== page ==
Some wash drawings of my little girl. These are each about 12cm high and some have been tidied up a bit; some haven‘t. The little girl at bottom right was not right for this story as she has a vulnerability in her body language and droopy plaits that is not leading lady material. I liked her little legs though. The girl top left, though leaning backwards in a seemingly defensive posture, is nevertheless communicating a wily strength of character. Is she retreating, or is she subtly reaching behind herself for a possible weapon? So she was worked up very lightly for the scene at the top of this post. The girl with the high hood makes me laugh. She is so contemporary looking with her confident, slouching gait. She’s probably wearing headphones and a ponytail.
Two of the sketches for the frontispiece, before I tidied up the one on the right, just a little.

Cheerio for now. Time to get back to the snowy scenes for When You‘re Older.

*When You‘re Older, written by Sofie Laguna, to be published by Allen and Unwin.
** Searching for Cicadas teaching notes here and you can purchase at your local bookshop. If you are in lockdown and need to buy online, in Australia you can find a local bookshop here or check out this page. If you‘re in the USA there‘s this page and it may include other countries too. Let me know.

Puppet Challenge… Weaselly Wolves and other unfinished creations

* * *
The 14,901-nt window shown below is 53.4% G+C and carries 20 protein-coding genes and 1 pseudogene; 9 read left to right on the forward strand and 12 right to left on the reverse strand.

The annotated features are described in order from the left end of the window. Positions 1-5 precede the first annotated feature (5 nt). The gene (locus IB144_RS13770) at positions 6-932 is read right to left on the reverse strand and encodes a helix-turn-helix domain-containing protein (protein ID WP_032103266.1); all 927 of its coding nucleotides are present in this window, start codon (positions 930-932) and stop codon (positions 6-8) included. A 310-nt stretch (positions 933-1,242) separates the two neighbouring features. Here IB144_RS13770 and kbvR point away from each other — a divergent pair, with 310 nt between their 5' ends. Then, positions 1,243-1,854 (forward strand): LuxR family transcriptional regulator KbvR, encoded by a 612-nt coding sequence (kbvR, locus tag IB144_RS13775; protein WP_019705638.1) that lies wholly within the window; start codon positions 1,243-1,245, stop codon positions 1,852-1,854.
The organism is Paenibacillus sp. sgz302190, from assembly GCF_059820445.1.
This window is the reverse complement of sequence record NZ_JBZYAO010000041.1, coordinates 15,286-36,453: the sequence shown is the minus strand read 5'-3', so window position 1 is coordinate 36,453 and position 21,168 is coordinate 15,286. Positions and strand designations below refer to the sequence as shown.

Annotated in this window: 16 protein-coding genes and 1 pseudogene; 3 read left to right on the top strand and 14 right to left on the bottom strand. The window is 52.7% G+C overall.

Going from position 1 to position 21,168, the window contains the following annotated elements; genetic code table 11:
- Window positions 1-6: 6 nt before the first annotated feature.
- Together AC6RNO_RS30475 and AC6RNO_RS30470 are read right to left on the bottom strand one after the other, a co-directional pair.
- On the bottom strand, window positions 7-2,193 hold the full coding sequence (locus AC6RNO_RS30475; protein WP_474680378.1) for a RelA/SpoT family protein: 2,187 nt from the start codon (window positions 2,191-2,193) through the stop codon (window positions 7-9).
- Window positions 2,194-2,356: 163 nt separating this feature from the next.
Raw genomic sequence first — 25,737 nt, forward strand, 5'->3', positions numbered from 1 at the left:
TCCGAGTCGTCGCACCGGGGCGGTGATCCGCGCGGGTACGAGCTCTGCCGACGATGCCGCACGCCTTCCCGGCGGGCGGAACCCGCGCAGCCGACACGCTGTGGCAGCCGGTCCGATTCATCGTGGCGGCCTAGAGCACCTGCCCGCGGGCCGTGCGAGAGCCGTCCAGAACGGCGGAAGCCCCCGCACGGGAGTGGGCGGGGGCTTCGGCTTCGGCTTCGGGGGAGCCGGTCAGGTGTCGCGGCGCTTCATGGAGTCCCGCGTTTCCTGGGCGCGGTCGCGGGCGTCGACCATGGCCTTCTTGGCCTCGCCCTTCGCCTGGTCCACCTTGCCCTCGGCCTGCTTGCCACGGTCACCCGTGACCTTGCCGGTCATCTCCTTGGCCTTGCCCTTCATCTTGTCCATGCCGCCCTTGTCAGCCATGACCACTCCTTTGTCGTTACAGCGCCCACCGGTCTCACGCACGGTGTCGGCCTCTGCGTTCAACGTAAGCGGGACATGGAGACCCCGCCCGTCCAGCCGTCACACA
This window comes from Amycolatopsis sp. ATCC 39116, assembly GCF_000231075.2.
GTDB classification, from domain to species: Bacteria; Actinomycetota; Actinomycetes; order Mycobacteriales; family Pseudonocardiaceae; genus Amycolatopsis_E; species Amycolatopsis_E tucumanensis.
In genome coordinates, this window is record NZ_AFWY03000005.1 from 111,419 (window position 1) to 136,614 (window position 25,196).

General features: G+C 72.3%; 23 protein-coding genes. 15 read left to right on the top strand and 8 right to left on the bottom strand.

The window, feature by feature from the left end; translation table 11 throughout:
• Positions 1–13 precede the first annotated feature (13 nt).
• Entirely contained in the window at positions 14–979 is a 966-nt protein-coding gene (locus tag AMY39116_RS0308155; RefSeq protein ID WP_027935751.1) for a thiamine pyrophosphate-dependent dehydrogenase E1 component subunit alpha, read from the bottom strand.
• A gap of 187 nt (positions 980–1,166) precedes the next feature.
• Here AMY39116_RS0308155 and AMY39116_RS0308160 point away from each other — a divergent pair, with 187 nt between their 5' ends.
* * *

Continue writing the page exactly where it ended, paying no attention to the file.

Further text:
Weasely Ones

Weaselly Wolves – painted in 2013 for ‘One Word One Day’

Finding myself trying to make Greyfur too anatomically kangarooish was making my puppeting challenge hard. Indeed, my son asked me if the incomplete Greyfur face was a dog or a deer.

Other subjects I’d earlier considered making for the Puppet Challenge had included the following. All have been covered by other puppet challengers as it turns out.

The Big Bad Wolf

The Big Bad Wolf is a favourite topic of mine, as I’ve been a fan of Angela Carter’s writing for many years, but he’s not a local myth like Greyfur. I also find wolves pretty easy to draw because along with their doggishness is the fact that the BBW is now such an icon, that he is recognisable in any kind of shorthand format and is way above any kind of need for anatomical realism.

young wolf young wolves 10167981_483105751790707_574541033_n

Wolfish types (above), bearing little resemblance to Canis Lupus.

Puss in Boots

Puss is also not a local tradition. Angela Carter does a fabulous rendition of this fairy tale too. And as I seem to be obsessed with Cornish Rex cats at the moment, my Puss in Boots sketches were distinctly Cornish in flavour; black, big-eyed, big-eared, narrow-framed.

This one was for the 52-week Illustration challenge, but I was thinking about Puss in Boots for the puppet challenge at the time.

This one was for the 52-week Illustration challenge, but I was thinking about Puss in Boots for the puppet challenge at the time.

first sketch, always too naturalistic, but he almost captures the devil-may-care nonchalant cat personality I was going for.